I can’t say I was very happy to hear back in 2007 that Matt Barlow (then former Iced Earth front man) had stepped into Lance King’s shoes as the new vocalist for Power Metal outfit Pyramaze, one of my favorite bands from Denmark. The reason was that I was really keen on the idea of Lance being the permanent voice of Pyramaze rather than any dislike for Matt. In the final analysis, however, the latter proved to be more than capable for the job, even surpassing his achievements in Iced Earth. It seemed that Michael Kammeyer, the band’s guitarist and leader, had given Matt much more freedom to unroll his splendid vocal ability than what he had in Iced Earth.

The song material written for Immortal can’t be reckoned as out of this world and will hardly strike you with anything totally unheard on the band’s previous two releases. Yet, Matt’s excellent vocal excursions give a new angle to Pyramaze’s trademark epic Power Metal. For instance, “Ghost Light”, “A Beautiful Death”, and “Shadow Of The Beast” sound as if they were composed in collaboration with Jon Schaffer, so similar is the aggressive approach used in the hammering riffs on these tracks. Matt’s ability to convey more anger in his singing than his predecessor probably made Michael rethink his former songwriting strategy and add a bit more venom and spite which find its way in frequent half-thrashy propulsions and lead attacks.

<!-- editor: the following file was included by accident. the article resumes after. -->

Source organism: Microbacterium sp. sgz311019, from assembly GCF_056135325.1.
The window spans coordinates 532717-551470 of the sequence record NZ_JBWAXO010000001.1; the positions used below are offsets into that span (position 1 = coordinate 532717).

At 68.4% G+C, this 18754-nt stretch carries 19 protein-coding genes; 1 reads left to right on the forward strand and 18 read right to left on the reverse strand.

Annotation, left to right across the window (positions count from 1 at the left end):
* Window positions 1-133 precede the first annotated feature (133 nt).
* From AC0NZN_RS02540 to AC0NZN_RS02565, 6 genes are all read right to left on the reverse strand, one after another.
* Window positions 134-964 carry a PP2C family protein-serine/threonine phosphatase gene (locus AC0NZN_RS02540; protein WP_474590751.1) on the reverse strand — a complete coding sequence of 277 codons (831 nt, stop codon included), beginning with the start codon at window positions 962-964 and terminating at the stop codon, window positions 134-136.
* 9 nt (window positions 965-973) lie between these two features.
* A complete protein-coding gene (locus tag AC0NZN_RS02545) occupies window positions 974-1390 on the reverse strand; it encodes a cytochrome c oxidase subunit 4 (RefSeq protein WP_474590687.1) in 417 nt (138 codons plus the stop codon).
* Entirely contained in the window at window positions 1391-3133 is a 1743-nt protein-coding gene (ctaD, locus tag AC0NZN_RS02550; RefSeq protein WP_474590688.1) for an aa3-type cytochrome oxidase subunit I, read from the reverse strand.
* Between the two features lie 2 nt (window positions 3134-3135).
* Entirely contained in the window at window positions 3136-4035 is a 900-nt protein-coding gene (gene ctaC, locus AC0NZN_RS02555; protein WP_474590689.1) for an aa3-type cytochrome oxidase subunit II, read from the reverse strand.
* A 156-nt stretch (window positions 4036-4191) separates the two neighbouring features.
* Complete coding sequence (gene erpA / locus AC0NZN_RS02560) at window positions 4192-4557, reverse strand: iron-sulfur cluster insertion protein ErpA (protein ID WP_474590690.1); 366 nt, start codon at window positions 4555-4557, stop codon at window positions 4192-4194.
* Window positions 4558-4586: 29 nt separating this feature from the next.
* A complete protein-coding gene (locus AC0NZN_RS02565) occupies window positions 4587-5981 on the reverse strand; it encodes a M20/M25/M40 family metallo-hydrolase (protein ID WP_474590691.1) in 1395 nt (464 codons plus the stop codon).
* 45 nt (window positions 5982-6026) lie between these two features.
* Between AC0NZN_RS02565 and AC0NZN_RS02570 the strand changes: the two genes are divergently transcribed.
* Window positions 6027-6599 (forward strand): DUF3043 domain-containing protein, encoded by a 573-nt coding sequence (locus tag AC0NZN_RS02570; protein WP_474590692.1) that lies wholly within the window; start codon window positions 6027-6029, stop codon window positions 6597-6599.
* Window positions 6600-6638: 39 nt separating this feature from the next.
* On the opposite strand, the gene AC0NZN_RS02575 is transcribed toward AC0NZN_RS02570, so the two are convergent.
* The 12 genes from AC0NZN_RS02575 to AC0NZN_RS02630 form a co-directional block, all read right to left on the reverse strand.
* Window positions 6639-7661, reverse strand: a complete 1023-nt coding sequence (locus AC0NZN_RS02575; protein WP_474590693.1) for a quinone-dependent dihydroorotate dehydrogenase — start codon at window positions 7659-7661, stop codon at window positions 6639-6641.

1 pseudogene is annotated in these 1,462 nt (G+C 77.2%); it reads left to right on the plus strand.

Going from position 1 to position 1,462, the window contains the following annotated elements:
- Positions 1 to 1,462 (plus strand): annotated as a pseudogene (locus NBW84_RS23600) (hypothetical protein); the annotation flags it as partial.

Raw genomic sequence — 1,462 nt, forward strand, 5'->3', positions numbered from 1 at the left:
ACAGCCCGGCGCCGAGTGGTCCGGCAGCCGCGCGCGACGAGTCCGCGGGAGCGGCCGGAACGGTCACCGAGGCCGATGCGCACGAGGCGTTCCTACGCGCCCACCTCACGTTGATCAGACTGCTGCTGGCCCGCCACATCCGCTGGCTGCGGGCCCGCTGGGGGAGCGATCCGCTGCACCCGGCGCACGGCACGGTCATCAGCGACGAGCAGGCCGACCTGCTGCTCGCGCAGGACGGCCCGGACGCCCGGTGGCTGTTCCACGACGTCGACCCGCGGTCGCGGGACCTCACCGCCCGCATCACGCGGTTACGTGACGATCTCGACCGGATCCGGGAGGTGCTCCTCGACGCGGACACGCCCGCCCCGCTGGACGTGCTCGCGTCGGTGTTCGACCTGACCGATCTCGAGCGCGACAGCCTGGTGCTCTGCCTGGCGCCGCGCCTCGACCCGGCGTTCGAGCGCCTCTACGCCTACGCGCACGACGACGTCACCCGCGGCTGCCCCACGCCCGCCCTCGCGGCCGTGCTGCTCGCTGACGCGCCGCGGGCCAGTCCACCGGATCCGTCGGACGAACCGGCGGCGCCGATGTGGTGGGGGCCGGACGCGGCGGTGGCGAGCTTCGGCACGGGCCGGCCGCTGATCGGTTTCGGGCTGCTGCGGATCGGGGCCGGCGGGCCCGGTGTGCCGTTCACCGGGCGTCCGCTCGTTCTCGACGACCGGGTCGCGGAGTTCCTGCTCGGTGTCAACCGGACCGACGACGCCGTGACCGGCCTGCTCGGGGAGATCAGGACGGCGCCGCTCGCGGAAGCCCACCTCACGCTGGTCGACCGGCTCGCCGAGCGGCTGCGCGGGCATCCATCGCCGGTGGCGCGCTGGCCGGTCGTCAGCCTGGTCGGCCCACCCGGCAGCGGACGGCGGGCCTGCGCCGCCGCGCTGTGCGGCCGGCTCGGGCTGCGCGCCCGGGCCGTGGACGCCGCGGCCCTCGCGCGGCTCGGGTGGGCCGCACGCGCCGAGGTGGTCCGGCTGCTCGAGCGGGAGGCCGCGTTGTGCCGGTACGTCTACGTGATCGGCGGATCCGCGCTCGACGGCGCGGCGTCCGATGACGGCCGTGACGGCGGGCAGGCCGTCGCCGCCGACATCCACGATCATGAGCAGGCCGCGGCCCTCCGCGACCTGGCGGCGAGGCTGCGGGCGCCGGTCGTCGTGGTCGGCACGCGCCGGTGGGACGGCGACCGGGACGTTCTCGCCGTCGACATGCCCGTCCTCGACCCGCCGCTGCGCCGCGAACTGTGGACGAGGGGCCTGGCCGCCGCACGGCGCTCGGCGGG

At the same time, melody still remains the chief binding arch between the pompous semi-symphonic splendour on one end and the morose aggressive moods on the other. For that matter I consider Pyramaze to have a lot in common with some other fellow countrymen, like Beyond Twilight, Anubis Gate and Mercenary. All of them have a pretty recognizable pure Danish vibe when it comes to impressing with beautiful yet somewhat sorrowful and cold tunefulness. Like any of its precursors, Immortal offers a lot of tunes that are hard to forget once you hear them. The grand-scale mid-tempo “Touched By The Mara” and “Caramons Poem” both echo back the tastiest twin guitar harmonies and chorus lines Maiden has ever come up with. Likewise, the swaying groove of “The Highland” with audible folkish motifs sandwiched in between more straightforward lead-based sections has a very remarkable medieval feel causing one to sing along while swinging an imaginary goblet of ale.

From start to finish, this is a very commendable record that managed to coalesce Pyramaze’s own former achievements along with influences borrowed from bands as Iced Earth and Iron Maiden into an all new creation that still sounds rather fresh. Highly recommended to those liking their Power Metal done in a darker and more solemn manner.

[Visit the band's website]
Written by Igor Stakh
November 19th, 2008


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